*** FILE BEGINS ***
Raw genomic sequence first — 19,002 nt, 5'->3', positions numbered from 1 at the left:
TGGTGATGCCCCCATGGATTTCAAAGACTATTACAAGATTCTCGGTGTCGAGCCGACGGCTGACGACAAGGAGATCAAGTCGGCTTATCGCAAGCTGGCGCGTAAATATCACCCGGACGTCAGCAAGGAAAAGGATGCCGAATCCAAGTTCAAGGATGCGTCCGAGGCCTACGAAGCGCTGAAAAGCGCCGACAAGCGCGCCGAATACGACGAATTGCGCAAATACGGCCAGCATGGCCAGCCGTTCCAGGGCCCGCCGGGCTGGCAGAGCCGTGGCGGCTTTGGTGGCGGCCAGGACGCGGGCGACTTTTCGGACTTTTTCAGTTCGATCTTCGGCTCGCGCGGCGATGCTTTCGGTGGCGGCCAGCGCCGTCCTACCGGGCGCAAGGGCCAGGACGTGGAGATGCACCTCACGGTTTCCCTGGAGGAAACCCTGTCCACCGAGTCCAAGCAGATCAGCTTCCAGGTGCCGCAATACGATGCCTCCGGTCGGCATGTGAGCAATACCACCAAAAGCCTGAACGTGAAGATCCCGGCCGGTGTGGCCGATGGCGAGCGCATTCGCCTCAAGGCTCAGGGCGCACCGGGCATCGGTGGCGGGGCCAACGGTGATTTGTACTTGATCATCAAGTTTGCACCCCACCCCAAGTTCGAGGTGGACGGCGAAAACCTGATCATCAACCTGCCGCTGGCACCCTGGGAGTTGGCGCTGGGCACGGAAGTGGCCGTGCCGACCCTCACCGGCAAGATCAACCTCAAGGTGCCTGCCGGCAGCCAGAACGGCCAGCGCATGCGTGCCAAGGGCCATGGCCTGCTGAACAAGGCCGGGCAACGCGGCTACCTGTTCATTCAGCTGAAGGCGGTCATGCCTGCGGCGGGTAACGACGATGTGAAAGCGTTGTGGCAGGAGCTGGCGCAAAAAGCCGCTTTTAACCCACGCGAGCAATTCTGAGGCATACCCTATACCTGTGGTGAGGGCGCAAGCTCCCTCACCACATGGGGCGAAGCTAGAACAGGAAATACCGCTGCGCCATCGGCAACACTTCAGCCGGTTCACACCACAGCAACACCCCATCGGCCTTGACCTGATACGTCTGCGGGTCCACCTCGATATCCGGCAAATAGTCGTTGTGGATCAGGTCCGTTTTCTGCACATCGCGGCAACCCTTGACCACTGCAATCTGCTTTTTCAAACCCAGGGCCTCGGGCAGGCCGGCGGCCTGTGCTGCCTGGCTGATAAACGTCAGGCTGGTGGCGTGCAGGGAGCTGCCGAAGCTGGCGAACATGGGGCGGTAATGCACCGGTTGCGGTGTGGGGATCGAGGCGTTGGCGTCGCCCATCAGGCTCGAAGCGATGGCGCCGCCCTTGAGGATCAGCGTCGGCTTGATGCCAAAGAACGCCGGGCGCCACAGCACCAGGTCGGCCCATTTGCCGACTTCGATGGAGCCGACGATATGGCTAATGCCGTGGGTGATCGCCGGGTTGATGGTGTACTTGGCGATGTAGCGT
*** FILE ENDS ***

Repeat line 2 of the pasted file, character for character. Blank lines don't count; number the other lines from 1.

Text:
TGGTGATGCCCCCATGGATTTCAAAGACTATTACAAGATTCTCGGTGTCGAGCCGACGGCTGACGACAAGGAGATCAAGTCGGCTTATCGCAAGCTGGCGCGTAAATATCACCCGGACGTCAGCAAGGAAAAGGATGCCGAATCCAAGTTCAAGGATGCGTCCGAGGCCTACGAAGCGCTGAAAAGCGCCGACAAGCGCGCCGAATACGACGAATTGCGCAAATACGGCCAGCATGGCCAGCCGTTCCAGGGCCCGCCGGGCTGGCAGAGCCGTGGCGGCTTTGGTGGCGGCCAGGACGCGGGCGACTTTTCGGACTTTTTCAGTTCGATCTTCGGCTCGCGCGGCGATGCTTTCGGTGGCGGCCAGCGCCGTCCTACCGGGCGCAAGGGCCAGGACGTGGAGATGCACCTCACGGTTTCCCTGGAGGAAACCCTGTCCACCGAGTCCAAGCAGATCAGCTTCCAGGTGCCGCAATACGATGCCTCCGGTCGGCATGTGAGCAATACCACCAAAAGCCTGAACGTGAAGATCCCGGCCGGTGTGGCCGATGGCGAGCGCATTCGCCTCAAGGCTCAGGGCGCACCGGGCATCGGTGGCGGGGCCAACGGTGATTTGTACTTGATCATCAAGTTTGCACCCCACCCCAAGTTCGAGGTGGACGGCGAAAACCTGATCATCAACCTGCCGCTGGCACCCTGGGAGTTGGCGCTGGGCACGGAAGTGGCCGTGCCGACCCTCACCGGCAAGATCAACCTCAAGGTGCCTGCCGGCAGCCAGAACGGCCAGCGCATGCGTGCCAAGGGCCATGGCCTGCTGAACAAGGCCGGGCAACGCGGCTACCTGTTCATTCAGCTGAAGGCGGTCATGCCTGCGGCGGGTAACGACGATGTGAAAGCGTTGTGGCAGGAGCTGGCGCAAAAAGCCGCTTTTAACCCACGCGAGCAATTCTGAGGCATACCCTATACCTGTGGTGAGGGCGCAAGCTCCCTCACCACATGGGGCGAAGCTAGAACAGGAAATACCGCTGCGCCATCGGCAACACTTCAGCCGGTTCACACCACAGCAACACCCCATCGGCCTTGACCTGATACGTCTGCGGGTCCACCTCGATATCCGGCAAATAGTCGTTGTGGATCAGGTCCGTTTTCTGCACATCGCGGCAACCCTTGACCACTGCAATCTGCTTTTTCAAACCCAGGGCCTCGGGCAGGCCGGCGGCCTGTGCTGCCTGGCTGATAAACGTCAGGCTGGTGGCGTGCAGGGAGCTGCCGAAGCTGGCGAACATGGGGCGGTAATGCACCGGTTGCGGTGTGGGGATCGAGGCGTTGGCGTCGCCCATCAGGCTCGAAGCGATGGCGCCGCCCTTGAGGATCAGCGTCGGCTTGATGCCAAAGAACGCCGGGCGCCACAGCACCAGGTCGGCCCATTTGCCGACTTCGATGGAGCCGACGATATGGCTAATGCCGTGGGTGATCGCCGGGTTGATGGTGTACTTGGCGATGTAGCGT